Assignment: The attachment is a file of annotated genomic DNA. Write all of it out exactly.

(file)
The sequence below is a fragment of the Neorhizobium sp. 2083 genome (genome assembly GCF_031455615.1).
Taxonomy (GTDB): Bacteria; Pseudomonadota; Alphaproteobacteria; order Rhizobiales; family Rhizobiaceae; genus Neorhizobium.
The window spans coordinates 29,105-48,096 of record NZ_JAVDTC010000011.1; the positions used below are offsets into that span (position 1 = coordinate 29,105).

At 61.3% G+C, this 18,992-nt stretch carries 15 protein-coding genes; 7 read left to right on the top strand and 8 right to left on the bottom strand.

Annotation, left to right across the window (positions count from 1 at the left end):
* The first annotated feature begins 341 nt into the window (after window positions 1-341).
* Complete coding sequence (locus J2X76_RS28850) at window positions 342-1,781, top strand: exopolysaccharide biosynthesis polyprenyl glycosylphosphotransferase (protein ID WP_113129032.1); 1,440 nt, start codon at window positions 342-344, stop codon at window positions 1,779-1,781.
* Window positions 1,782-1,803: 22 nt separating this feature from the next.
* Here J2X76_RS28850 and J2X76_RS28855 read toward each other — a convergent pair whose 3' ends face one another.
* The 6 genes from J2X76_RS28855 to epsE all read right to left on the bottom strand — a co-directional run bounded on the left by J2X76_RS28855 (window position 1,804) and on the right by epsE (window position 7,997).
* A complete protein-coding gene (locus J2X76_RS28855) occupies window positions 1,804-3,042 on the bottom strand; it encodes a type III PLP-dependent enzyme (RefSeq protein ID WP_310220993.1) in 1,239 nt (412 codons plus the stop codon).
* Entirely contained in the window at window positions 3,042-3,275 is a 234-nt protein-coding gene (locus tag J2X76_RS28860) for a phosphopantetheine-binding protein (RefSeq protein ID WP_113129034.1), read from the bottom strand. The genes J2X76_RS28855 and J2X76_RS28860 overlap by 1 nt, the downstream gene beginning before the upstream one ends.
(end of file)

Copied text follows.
The sequence below is a fragment of the Neorhizobium sp. 2083 genome (genome assembly GCF_031455615.1).
Taxonomy (GTDB): Bacteria; Pseudomonadota; Alphaproteobacteria; order Rhizobiales; family Rhizobiaceae; genus Neorhizobium.
The window spans coordinates 29,105-48,096 of record NZ_JAVDTC010000011.1; the positions used below are offsets into that span (position 1 = coordinate 29,105).

At 61.3% G+C, this 18,992-nt stretch carries 15 protein-coding genes; 7 read left to right on the top strand and 8 right to left on the bottom strand.

Annotation, left to right across the window (positions count from 1 at the left end):
* The first annotated feature begins 341 nt into the window (after window positions 1-341).
* Complete coding sequence (locus J2X76_RS28850) at window positions 342-1,781, top strand: exopolysaccharide biosynthesis polyprenyl glycosylphosphotransferase (protein ID WP_113129032.1); 1,440 nt, start codon at window positions 342-344, stop codon at window positions 1,779-1,781.
* Window positions 1,782-1,803: 22 nt separating this feature from the next.
* Here J2X76_RS28850 and J2X76_RS28855 read toward each other — a convergent pair whose 3' ends face one another.
* The 6 genes from J2X76_RS28855 to epsE all read right to left on the bottom strand — a co-directional run bounded on the left by J2X76_RS28855 (window position 1,804) and on the right by epsE (window position 7,997).
* A complete protein-coding gene (locus J2X76_RS28855) occupies window positions 1,804-3,042 on the bottom strand; it encodes a type III PLP-dependent enzyme (RefSeq protein ID WP_310220993.1) in 1,239 nt (412 codons plus the stop codon).
* Entirely contained in the window at window positions 3,042-3,275 is a 234-nt protein-coding gene (locus tag J2X76_RS28860) for a phosphopantetheine-binding protein (RefSeq protein ID WP_113129034.1), read from the bottom strand. The genes J2X76_RS28855 and J2X76_RS28860 overlap by 1 nt, the downstream gene beginning before the upstream one ends.